I am throwing a flag on the comment that they are spending 20-30 hours per week on commission work. They should have to provide more objective documentation to support that claim before anyone buys it.

Also the claim that more pay will increase diversity on the commission doesn't prove true. Look up the commissioner's bios from the other few cities that pay more. They are primarily self employed as well. Also there are two teachers in Manhattan and a nurse in Olathe, both communities pay less than Lawrence does currently. So increased pay doesn't do as they claim.

If one looks up the data the mayor of KC makes $85k but is full time. The mayor of Overland Park makes $24k and Topeka $20k. The commissioners make $12-14k in KC and OP and $10k in Topeka. OK, increase the mayor some, but why increase the commissioners to $20-30k? There is no reason provided why our commissioners deserve to be paid so much more than everyone else.

John Graham 4 years, 6 months ago

If being a city commissioner is such a hardship why do the commissioners keep running for reelection? No one in their right mind keeps running for an office that is terribly unpaid and overworked. If they are losing significant income by being a commissioner why do it and fight to get reelected? If our commissioners are overworked and underpaid ( remember our commissioners make more than most similar communities in the region) why are the other communities paying even less than Lawrence? Are we supposed to believe that all communities in this region are grossly underpaying their commissioners?

If the commissioners state they are overworked and underpaid but they do it as their civic duty then let them continue their civic service at the current pay or they can resign and we can get new ones that want to do their civic duty at the current pay. There are always more people running for commissioner than there are open positions so it would seem easy to replace any that want to give up their seat.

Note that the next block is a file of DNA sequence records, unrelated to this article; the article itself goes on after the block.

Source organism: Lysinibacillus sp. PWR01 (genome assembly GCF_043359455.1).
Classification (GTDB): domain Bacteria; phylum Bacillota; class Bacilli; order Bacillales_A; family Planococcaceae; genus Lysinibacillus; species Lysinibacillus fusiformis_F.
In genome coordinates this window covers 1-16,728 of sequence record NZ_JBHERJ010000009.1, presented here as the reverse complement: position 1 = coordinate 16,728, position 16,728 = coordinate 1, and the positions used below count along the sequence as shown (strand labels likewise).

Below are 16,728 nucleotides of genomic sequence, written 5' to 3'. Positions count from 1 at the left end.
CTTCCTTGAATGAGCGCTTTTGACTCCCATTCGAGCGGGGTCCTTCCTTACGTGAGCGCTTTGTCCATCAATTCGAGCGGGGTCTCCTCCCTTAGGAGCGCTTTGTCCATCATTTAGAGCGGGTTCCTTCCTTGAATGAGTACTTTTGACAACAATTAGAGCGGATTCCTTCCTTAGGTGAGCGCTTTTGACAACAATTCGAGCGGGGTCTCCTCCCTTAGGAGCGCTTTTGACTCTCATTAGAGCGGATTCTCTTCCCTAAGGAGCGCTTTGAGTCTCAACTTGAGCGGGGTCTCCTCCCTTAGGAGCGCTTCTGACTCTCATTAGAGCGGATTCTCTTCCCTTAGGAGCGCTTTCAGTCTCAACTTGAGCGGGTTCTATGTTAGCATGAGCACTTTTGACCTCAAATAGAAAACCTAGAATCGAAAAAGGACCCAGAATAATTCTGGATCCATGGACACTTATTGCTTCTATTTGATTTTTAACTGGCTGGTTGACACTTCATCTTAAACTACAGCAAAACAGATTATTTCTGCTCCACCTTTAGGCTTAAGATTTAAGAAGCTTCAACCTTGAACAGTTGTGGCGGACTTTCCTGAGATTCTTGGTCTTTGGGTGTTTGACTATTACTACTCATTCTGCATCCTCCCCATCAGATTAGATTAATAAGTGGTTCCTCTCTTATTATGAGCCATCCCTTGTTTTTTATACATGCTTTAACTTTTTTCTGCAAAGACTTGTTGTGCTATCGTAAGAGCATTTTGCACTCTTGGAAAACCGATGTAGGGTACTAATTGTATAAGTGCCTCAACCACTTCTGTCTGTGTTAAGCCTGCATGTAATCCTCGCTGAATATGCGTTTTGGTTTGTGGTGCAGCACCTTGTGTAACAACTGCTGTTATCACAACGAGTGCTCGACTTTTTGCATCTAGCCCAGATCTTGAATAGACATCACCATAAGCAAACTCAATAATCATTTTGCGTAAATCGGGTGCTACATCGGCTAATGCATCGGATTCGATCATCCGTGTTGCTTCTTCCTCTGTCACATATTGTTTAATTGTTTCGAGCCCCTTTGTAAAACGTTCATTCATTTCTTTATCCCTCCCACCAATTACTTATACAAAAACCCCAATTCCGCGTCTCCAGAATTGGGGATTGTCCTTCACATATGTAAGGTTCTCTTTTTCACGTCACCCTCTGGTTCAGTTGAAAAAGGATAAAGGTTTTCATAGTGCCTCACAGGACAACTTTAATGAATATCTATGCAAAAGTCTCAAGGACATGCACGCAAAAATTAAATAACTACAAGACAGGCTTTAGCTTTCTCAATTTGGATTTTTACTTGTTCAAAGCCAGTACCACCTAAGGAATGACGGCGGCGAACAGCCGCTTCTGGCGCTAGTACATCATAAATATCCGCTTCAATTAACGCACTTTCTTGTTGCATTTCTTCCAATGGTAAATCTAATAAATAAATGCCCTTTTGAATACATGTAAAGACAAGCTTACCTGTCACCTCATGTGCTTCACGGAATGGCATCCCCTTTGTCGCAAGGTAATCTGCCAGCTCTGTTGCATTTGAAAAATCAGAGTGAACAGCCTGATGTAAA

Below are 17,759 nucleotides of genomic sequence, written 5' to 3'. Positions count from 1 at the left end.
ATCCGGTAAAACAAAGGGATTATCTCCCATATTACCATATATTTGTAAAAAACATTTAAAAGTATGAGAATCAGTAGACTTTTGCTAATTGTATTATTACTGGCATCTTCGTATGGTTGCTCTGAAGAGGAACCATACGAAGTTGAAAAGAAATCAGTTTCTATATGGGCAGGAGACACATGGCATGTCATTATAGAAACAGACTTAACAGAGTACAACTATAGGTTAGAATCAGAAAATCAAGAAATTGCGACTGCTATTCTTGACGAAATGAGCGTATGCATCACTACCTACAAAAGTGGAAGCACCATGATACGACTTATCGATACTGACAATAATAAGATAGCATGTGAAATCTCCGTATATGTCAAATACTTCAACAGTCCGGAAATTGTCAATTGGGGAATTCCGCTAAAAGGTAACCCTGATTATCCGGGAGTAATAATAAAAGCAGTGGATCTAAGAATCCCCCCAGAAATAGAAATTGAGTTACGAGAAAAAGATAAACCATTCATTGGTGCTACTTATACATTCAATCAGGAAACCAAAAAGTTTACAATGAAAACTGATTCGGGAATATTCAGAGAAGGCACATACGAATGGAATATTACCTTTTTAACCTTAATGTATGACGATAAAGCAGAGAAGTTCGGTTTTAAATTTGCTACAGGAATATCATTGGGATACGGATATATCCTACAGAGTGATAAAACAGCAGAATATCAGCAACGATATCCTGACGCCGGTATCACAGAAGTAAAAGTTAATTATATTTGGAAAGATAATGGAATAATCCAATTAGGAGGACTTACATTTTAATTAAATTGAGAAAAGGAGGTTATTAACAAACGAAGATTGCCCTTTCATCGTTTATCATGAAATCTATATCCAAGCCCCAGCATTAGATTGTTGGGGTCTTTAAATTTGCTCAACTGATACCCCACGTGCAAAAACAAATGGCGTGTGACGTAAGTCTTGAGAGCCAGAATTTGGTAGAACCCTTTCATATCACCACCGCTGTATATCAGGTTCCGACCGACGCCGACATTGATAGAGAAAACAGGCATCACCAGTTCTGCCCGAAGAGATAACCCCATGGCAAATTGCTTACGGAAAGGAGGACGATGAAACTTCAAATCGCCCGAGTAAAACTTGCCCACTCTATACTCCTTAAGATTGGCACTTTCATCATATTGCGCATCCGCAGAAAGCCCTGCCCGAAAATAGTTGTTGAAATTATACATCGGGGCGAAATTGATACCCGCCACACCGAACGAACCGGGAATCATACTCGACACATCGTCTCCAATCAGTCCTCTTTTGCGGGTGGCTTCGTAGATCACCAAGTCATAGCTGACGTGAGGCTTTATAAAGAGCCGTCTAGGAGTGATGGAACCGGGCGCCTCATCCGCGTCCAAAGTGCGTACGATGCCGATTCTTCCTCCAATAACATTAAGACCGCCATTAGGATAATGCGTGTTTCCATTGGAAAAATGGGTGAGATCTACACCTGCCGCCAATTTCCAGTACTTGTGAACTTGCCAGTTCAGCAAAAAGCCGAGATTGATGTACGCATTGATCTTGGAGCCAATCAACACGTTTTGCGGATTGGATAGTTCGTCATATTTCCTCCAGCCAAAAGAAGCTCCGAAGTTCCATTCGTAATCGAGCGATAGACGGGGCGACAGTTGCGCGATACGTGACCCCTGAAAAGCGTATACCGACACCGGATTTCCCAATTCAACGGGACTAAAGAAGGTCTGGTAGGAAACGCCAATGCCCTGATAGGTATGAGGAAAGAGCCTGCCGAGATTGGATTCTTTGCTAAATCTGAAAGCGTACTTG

Matthew Herbert 4 years, 6 months ago

There is voting yourself a pay increase and then there is voting to more than triple your salary. Quite the zero to sixty time there commissioners! Here's a honest proposal - if a vehicle allowance is the concern, perhaps the city should adopt a policy of giving each new commissioner a city issued vehicle upon election. Given that the city replaces those vehicles quite often anyway, perhaps as an added perk, upon exit from office the commissioner would be allowed to keep the vehicle as his/her own. A vote to increase pay to $30,000 would, over the course of one four-year non-mayor term, increase the city's cost per commissioner by $84,000. Giving them a vehicle on the other hand would be a nice bonus and simultaneously solve our vehicle allowance crisis, and cost the city an increase of less than $25,000 over the course of an elected term. Re-elected commissioners would cost the city no additional financial burden. AND since of course no commissioner would ever want to drive around in a 16- year old car, it would impose a form of "unofficial" term limits.

Phil Wente 4 years, 5 months ago

It amazes me how funds get cut for special populations yet the city can find money to raise salaries for things like this. I've been providing free services to the city for a few years now but I may just have to rethink things if they allow this to happen.